5 Facts About The Alhambra, Spain’s Iconic Castle

The Alhambra: part fairy-tale castle, part medieval fortress, rising above the hills of Andalusia with graceful towers and smooth arches. Those attributes help soften its stern red walls, but there’s no doubt the Alhambra was built to withstand the centuries. Named The Red Castle for those massive walls, within you’ll find a complex of palaces built and rebuilt over the centuries for sultans and kings. You’ll find graceful courtyards and patios built with the complex precision of Islamic geometric design; dizzying domes set with intricate tile mosaics or wooden marquetry, and carefully designed gardens meant to enliven the senses and calm the mind. It’s a must-visit on any tour of Spain or a vacation including the beautiful Andalusia province.

So where did this astonishing palace come from? Here are five facts about the Alhambra:

The Alhambra, Granada, Spain

The Alhambra looms on its hilltop in Granada, Spain.

1. The Alhambra is more than just a castle.

It’s not just one palace: in fact, the Alhambra is comprised of three main sections: the Nasrid Palaces, the Alcazaba, and the Generalife. The most famous section of the Alhambra is the Nasrid Palaces, which feature the Alhambra’s signature Moorish architecture and mosaic-work. The Alcazaba, built in the Renaissance era by the Spanish, today houses the Alhambra’s artifacts and offers spectacular views of the surrounding area. The Generalife are the meticulously designed gardens and the summer palace of the emirs.

The Alhambra is both fortress and palace, with both Moorish and European Renaissance designs.

The Alhambra is both fortress and palace, with both Moorish and European Renaissance designs.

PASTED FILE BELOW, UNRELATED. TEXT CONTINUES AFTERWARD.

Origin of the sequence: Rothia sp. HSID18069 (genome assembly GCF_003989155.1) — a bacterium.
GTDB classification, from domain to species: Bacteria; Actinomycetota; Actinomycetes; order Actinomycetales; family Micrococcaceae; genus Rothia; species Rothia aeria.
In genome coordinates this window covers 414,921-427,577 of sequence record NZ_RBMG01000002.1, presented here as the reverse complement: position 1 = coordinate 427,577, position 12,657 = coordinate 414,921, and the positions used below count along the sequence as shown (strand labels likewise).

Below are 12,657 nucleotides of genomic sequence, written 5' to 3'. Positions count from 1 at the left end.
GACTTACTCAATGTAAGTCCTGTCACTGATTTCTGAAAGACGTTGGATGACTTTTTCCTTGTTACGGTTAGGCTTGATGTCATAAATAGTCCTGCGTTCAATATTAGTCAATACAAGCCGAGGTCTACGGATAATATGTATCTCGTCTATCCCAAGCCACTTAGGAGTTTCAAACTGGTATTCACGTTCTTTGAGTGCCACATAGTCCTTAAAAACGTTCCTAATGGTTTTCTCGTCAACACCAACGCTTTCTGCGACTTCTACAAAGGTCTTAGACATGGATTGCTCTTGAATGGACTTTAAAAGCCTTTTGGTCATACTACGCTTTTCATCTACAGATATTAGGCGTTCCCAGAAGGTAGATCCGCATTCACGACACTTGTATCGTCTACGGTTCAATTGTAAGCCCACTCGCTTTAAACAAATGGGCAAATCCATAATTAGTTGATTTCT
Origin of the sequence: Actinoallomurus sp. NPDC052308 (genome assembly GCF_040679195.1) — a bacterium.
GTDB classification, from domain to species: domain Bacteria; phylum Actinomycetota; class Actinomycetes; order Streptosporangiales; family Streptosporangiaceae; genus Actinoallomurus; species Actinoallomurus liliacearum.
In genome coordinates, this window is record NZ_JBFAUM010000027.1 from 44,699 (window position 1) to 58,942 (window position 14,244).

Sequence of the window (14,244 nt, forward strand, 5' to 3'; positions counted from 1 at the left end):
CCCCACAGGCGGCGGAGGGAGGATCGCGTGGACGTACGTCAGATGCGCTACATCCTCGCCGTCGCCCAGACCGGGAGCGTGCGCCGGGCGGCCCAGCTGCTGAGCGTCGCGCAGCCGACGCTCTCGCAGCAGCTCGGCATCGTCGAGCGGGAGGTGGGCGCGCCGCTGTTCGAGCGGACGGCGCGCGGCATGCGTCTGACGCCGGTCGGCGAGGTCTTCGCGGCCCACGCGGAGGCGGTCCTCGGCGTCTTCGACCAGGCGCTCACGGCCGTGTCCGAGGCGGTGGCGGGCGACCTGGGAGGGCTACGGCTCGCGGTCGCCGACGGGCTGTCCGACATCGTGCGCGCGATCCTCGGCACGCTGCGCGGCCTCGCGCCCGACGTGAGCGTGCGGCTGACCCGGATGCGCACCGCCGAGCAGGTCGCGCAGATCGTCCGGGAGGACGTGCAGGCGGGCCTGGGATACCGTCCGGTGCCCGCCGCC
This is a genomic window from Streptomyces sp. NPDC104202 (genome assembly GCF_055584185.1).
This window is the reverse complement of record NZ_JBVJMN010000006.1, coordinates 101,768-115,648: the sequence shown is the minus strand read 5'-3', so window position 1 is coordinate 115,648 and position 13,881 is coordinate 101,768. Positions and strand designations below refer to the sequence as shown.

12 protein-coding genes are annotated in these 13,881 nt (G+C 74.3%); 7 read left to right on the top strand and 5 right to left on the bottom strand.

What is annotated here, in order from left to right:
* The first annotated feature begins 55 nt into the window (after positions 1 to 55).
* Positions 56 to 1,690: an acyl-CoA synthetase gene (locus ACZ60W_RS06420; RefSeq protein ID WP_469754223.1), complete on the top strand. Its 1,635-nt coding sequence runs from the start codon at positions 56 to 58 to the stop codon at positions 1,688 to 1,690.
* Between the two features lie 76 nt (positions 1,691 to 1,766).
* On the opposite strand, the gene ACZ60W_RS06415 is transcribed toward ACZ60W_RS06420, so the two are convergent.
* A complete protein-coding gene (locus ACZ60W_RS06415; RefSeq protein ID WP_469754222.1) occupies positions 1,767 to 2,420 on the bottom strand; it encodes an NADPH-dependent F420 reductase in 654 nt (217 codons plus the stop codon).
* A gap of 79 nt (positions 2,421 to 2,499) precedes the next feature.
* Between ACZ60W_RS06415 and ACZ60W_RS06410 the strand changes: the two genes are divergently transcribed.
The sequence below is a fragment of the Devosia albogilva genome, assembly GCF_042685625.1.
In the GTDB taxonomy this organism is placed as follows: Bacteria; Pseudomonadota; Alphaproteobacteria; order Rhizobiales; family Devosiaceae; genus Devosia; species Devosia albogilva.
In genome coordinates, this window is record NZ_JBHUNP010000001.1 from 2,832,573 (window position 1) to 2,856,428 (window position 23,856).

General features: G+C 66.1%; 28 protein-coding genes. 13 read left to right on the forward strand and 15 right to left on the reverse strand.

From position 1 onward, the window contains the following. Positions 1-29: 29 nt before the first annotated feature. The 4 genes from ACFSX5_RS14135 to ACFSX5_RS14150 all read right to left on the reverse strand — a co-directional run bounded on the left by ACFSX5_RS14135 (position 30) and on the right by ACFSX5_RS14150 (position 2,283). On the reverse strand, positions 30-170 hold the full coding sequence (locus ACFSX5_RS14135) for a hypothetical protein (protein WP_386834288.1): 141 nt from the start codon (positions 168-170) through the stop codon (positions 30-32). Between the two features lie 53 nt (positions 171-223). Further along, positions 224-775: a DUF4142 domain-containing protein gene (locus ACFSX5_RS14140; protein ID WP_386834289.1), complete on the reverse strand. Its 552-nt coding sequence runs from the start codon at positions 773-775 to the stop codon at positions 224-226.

2. The Alhambra was already six hundred years old when it became part of Spain.

The high hilltop overlooking Granada was ideal for a lookout, and its first fort was built around 899. The first change from fort to palace occurred around 1333, by the Sultan of Granada, Yusuf I. It would stay in the Moorish royal family until 1492, when the kingdoms of Castile and Aragon conquered Granada. While King Fernando and Queen Isabella were planning their campaign against Granada, the queen found time to fund Columbus’ expedition across the Atlantic.

The Alhambra's hilltop commands views of the surrounding countryside.

The Alhambra’s hilltop commands views of the surrounding countryside.

3. The Alhambra was designed to be “paradise on earth.”

As the years went by and new rulers came into power, each added their own touches to the palaces and gardens. The theme never changed, though: the Alhambra was meant to be a paradise on earth.

The Alhambra fountains

Fountains and symmetry create calm courtyards in the Alhambra’s palaces.

4. The Alhambra’s exquisite decorations are purposefully flawed.

The geometric artwork decorating the interiors of the Alhambra follow Islamic law, meaning there are no depictions of living beings. This also means that within the seemingly perfect patterns, intentional flaws were placed, as aspiring to perfection would be blasphemous.

Geometric patterns, The Alhambra

Geometric patterns appear perfect on the walls of The Alhambra

5. The Alhambra is one of the most popular attractions in Spain.

As many as 6,000 people a day visit the Alhambra in the busy summer months. When you plan your visit, buy your tickets ahead of time, booking your time slot for the Nasrid Palaces in particular early in the day. Or pick an escorted tour which includes the Alhambra as one of its destinations–your tour guide will know how to best get you through the palaces and gardens.

The Alhambra is a must-do on any Spanish vacation.

The Alhambra is a must-do on any Spanish vacation.

Visit the Alhambra as part of a fantastic vacation in Spain. To travel with a knowledgeable tour director, try our popular escorted tours of Spain, many of which includes stops in Seville, Granada and the Alhambra, Toledo and Madrid.

Ready to explore on your own? Try our independent Spain Sun Coast Vacations, complete with airfare and hotel in historic Malaga, less than two hours from Granada and located on the sparkling blue sea.